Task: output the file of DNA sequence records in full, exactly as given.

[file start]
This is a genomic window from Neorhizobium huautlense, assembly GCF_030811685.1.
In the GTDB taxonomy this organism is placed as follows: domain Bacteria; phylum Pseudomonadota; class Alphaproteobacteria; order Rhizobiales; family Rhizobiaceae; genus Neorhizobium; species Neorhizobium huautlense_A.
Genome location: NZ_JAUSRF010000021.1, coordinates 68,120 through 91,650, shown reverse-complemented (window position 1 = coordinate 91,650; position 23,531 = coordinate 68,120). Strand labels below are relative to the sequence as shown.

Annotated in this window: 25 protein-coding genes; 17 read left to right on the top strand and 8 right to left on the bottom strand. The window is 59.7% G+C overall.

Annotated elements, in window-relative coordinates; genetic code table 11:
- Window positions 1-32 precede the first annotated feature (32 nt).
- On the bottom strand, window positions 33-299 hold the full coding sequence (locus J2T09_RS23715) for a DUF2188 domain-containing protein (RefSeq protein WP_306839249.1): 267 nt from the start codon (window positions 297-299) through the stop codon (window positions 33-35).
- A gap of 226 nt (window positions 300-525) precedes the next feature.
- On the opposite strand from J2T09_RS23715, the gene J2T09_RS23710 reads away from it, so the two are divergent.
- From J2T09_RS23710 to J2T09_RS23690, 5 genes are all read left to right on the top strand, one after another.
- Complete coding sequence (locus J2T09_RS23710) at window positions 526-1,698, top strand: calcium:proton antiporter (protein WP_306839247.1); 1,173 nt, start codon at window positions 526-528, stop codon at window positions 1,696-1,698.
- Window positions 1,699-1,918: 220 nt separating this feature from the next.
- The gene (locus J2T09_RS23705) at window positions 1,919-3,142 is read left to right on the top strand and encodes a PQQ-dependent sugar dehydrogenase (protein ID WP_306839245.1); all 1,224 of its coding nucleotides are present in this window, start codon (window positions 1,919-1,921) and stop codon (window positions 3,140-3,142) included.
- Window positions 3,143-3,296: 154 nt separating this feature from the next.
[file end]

This is a genomic window from Neorhizobium huautlense, assembly GCF_030811685.1.
In the GTDB taxonomy this organism is placed as follows: domain Bacteria; phylum Pseudomonadota; class Alphaproteobacteria; order Rhizobiales; family Rhizobiaceae; genus Neorhizobium; species Neorhizobium huautlense_A.
Genome location: NZ_JAUSRF010000021.1, coordinates 68,120 through 91,650, shown reverse-complemented (window position 1 = coordinate 91,650; position 23,531 = coordinate 68,120). Strand labels below are relative to the sequence as shown.

Annotated in this window: 25 protein-coding genes; 17 read left to right on the top strand and 8 right to left on the bottom strand. The window is 59.7% G+C overall.

Annotated elements, in window-relative coordinates; genetic code table 11:
- Window positions 1-32 precede the first annotated feature (32 nt).
- On the bottom strand, window positions 33-299 hold the full coding sequence (locus J2T09_RS23715) for a DUF2188 domain-containing protein (RefSeq protein WP_306839249.1): 267 nt from the start codon (window positions 297-299) through the stop codon (window positions 33-35).
- A gap of 226 nt (window positions 300-525) precedes the next feature.
- On the opposite strand from J2T09_RS23715, the gene J2T09_RS23710 reads away from it, so the two are divergent.
- From J2T09_RS23710 to J2T09_RS23690, 5 genes are all read left to right on the top strand, one after another.
- Complete coding sequence (locus J2T09_RS23710) at window positions 526-1,698, top strand: calcium:proton antiporter (protein WP_306839247.1); 1,173 nt, start codon at window positions 526-528, stop codon at window positions 1,696-1,698.
- Window positions 1,699-1,918: 220 nt separating this feature from the next.
- The gene (locus J2T09_RS23705) at window positions 1,919-3,142 is read left to right on the top strand and encodes a PQQ-dependent sugar dehydrogenase (protein ID WP_306839245.1); all 1,224 of its coding nucleotides are present in this window, start codon (window positions 1,919-1,921) and stop codon (window positions 3,140-3,142) included.
- Window positions 3,143-3,296: 154 nt separating this feature from the next.